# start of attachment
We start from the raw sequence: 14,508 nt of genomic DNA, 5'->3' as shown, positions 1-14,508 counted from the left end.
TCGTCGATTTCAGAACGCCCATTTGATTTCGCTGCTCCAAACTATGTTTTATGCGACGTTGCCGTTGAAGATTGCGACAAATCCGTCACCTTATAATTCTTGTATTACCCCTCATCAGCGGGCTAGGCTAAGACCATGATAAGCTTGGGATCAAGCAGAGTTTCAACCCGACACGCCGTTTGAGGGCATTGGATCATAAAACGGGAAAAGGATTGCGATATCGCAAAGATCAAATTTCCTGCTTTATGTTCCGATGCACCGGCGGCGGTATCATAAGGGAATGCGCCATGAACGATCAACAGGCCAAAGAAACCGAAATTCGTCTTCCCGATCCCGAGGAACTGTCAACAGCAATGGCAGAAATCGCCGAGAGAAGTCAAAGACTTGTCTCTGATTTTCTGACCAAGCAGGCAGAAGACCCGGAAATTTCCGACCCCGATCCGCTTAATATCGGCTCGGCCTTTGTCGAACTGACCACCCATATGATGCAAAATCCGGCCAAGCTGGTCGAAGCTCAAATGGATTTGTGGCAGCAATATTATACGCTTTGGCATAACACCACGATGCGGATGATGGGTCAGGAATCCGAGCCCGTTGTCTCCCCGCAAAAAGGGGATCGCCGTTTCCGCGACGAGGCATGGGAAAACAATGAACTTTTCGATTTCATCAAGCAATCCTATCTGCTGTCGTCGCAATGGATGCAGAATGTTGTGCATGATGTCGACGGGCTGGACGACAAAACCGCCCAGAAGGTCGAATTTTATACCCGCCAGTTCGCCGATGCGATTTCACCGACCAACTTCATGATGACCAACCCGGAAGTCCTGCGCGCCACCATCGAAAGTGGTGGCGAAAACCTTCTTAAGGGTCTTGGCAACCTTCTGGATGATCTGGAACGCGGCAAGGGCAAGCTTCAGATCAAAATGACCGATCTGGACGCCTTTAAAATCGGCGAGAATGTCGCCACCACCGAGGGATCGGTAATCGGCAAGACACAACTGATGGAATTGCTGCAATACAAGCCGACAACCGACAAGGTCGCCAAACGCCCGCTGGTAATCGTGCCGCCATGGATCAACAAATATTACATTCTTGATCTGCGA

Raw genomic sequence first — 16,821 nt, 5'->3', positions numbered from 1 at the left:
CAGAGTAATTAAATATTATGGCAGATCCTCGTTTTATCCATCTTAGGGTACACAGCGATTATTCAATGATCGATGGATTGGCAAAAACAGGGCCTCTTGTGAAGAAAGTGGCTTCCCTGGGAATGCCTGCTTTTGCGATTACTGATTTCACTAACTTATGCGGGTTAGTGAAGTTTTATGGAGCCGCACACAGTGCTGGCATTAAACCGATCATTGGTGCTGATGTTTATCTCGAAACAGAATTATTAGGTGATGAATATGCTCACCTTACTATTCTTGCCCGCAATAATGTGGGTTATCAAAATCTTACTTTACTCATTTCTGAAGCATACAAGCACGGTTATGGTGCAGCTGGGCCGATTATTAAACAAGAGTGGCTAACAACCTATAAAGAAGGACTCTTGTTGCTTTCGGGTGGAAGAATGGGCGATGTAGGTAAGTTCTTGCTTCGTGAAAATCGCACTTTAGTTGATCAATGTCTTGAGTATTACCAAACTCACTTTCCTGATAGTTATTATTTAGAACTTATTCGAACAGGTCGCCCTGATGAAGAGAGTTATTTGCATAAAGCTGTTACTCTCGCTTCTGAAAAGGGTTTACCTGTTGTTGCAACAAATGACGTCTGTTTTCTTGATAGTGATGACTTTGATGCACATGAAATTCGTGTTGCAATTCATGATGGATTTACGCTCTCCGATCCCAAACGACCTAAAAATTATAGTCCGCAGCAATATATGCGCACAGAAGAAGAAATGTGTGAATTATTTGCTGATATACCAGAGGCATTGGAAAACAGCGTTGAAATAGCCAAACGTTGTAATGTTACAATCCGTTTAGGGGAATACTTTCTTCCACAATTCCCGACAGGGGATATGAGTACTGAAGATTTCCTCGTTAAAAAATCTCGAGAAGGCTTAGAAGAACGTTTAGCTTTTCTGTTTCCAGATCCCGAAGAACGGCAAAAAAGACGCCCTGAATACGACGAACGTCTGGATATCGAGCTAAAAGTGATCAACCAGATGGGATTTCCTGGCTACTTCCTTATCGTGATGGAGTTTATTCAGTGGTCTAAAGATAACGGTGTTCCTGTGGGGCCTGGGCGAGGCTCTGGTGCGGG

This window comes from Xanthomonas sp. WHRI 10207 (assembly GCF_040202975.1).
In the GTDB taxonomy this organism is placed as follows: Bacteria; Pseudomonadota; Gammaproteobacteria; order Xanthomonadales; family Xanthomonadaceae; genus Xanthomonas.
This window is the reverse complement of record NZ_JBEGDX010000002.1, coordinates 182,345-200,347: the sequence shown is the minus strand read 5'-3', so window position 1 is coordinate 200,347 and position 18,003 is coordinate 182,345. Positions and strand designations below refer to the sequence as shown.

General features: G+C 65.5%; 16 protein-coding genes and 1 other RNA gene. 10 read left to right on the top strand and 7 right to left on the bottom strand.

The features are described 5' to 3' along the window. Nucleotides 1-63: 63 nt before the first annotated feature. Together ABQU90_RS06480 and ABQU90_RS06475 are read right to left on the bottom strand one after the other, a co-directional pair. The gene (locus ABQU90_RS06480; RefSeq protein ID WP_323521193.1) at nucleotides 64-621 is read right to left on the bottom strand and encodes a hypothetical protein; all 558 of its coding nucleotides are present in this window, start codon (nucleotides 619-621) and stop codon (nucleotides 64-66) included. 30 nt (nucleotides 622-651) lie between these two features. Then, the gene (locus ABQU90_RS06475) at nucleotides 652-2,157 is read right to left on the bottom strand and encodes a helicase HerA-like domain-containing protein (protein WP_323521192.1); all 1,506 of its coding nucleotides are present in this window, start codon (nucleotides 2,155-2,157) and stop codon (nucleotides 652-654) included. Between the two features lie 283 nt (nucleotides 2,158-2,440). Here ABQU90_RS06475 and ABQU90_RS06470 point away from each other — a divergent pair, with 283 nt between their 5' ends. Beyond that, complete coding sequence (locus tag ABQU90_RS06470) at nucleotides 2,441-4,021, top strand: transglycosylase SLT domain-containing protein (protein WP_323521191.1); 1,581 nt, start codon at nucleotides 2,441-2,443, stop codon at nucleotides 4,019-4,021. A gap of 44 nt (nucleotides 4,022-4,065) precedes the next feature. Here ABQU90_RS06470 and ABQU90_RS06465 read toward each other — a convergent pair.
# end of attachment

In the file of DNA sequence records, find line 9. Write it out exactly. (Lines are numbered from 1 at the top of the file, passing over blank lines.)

The features are described 5' to 3' along the window. Nucleotides 1-63: 63 nt before the first annotated feature. Together ABQU90_RS06480 and ABQU90_RS06475 are read right to left on the bottom strand one after the other, a co-directional pair. The gene (locus ABQU90_RS06480; RefSeq protein ID WP_323521193.1) at nucleotides 64-621 is read right to left on the bottom strand and encodes a hypothetical protein; all 558 of its coding nucleotides are present in this window, start codon (nucleotides 619-621) and stop codon (nucleotides 64-66) included. 30 nt (nucleotides 622-651) lie between these two features. Then, the gene (locus ABQU90_RS06475) at nucleotides 652-2,157 is read right to left on the bottom strand and encodes a helicase HerA-like domain-containing protein (protein WP_323521192.1); all 1,506 of its coding nucleotides are present in this window, start codon (nucleotides 2,155-2,157) and stop codon (nucleotides 652-654) included. Between the two features lie 283 nt (nucleotides 2,158-2,440). Here ABQU90_RS06475 and ABQU90_RS06470 point away from each other — a divergent pair, with 283 nt between their 5' ends. Beyond that, complete coding sequence (locus tag ABQU90_RS06470) at nucleotides 2,441-4,021, top strand: transglycosylase SLT domain-containing protein (protein WP_323521191.1); 1,581 nt, start codon at nucleotides 2,441-2,443, stop codon at nucleotides 4,019-4,021. A gap of 44 nt (nucleotides 4,022-4,065) precedes the next feature. Here ABQU90_RS06470 and ABQU90_RS06465 read toward each other — a convergent pair.